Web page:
Superman is virtually perfect. Every member of the cast is excellent, though none more so than Christopher Reeve in the dual role of Clark Kent / Superman — he makes them feel like two different people, each equally believable. Richard Donner’s direction is first-rate, keeping our interest through a long storyline that could be slow but in fact never drags. There’s a pure heart here, a childlike sense of wonder and excitement that shines off the screen. Superman’s “boy scout” image could be a barrier in our modern, cynical world, coming across as twee and old-fashioned, but instead the film somehow makes it triumphant and magical. And then the time travel ending is so bloody stupid, it nearly undermines the whole movie. But, when everything else is so great, it’d be churlish to let it get in the way.

4 thoughts on “Superman (1978)

  1. Superman SUCKS!
    He’s the most useless & stupid (shit) supervillain created.(This needless loser like him is gonna ended up as a villain)
    Superman is scum, dirty moron & gangster asshole.(His brainless fans, actors, etc are weak-minded, sore losers with low IQ)
    All of his comics, cartoons, movies, dramas, etc are all shit, crap, garbage, rubbish & suck-ass.
    He must be removed from this face of this planet.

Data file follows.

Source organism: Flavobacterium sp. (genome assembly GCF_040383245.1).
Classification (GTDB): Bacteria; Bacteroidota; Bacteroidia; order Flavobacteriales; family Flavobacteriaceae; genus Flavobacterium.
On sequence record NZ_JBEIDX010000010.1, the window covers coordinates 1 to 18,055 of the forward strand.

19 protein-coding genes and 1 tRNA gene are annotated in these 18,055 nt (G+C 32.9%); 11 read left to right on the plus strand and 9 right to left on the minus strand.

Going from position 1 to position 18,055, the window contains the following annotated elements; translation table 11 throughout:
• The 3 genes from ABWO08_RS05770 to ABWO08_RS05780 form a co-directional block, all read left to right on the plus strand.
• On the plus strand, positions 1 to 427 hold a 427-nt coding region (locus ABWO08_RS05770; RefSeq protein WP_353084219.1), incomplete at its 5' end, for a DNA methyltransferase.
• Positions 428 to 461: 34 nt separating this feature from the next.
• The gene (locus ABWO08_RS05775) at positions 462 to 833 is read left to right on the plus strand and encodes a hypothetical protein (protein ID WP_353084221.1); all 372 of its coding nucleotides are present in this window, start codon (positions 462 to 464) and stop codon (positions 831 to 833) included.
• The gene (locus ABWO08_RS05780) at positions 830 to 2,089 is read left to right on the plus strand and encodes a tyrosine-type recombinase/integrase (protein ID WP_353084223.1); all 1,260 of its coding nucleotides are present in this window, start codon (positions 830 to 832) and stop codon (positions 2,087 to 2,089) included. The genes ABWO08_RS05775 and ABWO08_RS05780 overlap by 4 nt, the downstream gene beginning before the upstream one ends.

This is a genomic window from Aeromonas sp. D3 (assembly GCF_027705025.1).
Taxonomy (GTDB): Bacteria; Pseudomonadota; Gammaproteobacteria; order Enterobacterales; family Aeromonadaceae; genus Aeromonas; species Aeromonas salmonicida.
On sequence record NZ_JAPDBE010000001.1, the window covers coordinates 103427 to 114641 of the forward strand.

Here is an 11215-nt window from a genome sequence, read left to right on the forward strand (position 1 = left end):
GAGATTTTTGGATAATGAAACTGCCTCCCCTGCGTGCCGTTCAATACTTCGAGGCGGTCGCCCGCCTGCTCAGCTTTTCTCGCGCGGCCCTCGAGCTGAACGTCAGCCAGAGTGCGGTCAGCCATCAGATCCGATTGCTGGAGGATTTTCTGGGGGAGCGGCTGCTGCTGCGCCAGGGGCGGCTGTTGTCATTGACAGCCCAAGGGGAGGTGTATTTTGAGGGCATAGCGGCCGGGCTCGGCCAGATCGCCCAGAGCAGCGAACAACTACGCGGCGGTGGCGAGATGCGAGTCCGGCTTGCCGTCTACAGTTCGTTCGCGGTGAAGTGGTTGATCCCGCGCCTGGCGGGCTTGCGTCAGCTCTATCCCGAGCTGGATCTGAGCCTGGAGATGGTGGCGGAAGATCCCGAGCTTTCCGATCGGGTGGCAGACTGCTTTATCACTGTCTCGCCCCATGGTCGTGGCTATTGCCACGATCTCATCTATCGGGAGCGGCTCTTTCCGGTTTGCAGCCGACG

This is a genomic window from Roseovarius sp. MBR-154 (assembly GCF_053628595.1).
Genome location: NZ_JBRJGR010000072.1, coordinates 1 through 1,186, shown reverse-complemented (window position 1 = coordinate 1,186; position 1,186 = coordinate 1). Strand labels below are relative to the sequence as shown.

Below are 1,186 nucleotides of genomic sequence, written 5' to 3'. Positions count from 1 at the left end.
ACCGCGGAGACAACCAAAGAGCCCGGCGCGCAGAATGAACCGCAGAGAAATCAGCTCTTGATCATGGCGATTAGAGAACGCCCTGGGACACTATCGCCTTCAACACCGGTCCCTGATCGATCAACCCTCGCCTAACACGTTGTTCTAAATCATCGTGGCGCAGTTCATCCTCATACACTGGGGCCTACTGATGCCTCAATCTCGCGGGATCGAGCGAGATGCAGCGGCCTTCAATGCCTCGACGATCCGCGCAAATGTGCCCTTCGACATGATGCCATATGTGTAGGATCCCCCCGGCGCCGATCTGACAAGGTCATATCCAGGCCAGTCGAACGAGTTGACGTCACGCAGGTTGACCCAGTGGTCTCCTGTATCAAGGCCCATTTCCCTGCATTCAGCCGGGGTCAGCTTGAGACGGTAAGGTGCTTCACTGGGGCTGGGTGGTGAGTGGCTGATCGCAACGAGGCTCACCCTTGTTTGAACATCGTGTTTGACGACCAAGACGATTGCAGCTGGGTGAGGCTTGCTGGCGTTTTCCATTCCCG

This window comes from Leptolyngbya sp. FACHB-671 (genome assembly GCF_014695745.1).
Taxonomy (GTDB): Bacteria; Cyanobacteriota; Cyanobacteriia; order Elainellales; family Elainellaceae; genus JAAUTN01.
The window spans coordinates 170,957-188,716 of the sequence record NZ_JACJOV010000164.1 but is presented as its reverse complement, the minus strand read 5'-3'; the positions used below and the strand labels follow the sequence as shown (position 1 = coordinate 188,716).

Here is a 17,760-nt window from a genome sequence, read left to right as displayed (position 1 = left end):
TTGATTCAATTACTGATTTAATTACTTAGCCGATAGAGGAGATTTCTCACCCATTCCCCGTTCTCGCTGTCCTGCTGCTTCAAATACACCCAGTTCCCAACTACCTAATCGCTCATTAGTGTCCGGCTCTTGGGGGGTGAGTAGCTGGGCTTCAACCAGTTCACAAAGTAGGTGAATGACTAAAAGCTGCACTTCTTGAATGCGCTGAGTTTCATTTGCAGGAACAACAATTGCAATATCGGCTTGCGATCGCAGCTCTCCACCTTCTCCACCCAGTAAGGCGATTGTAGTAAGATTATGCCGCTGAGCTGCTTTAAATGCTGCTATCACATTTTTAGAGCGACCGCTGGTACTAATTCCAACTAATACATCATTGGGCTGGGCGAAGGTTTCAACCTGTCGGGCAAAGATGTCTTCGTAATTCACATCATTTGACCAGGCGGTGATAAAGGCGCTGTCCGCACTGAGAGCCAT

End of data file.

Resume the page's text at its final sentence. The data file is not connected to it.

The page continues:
Superman & DC Comics (& their fans, forever) SUCKS, [SUCKS x1,998] & SUCKS!


  2. Ahem. Well, I love these ‘Guide to’ posts of yours when they refer to something as special as Superman: The Movie.

    Its funny, your comments about the time stuff. It never really took me out of the movie. Maybe its because the film was so special that I could forgive it anything. Indeed, I’d actually argue that today it feels even more special. No-one would make such a sweet, Americana good vs evil kind of superhero movie today. I suppose we are more demanding of our superhero movies these days, and God knows there are so many of them that they hardly feel as special as this one did. “You’ll believe a man can fly” crikey just that tagline raises the hairs on the back of my neck.

    I remember Swap Shop on BBC Saturday mornings back then when Superman came out, or really just before, and they showed clips and had guests on- I seem to remember Christopher Reeve was there in the studio taking questions from kids over the phone. They used to show that helicopter sequence a lot back then (just like for Star Wars, tv shows always showed the TIE fighter attack on the Falcon), and it just bedazzled me, it looked so real.

    So anyway. Back to that sending the Earth backwards etc. I always figured it was Supes racing faster than light and travelling back in time, not sending Earth revolving backwards etc. Maybe the movie just visualized it wrong or misleadingly, or maybe I’m just making excuses. I also understood from the voice in the clouds that it was a one-time only kind of deal, that it broke some fundamental law and could only be done once.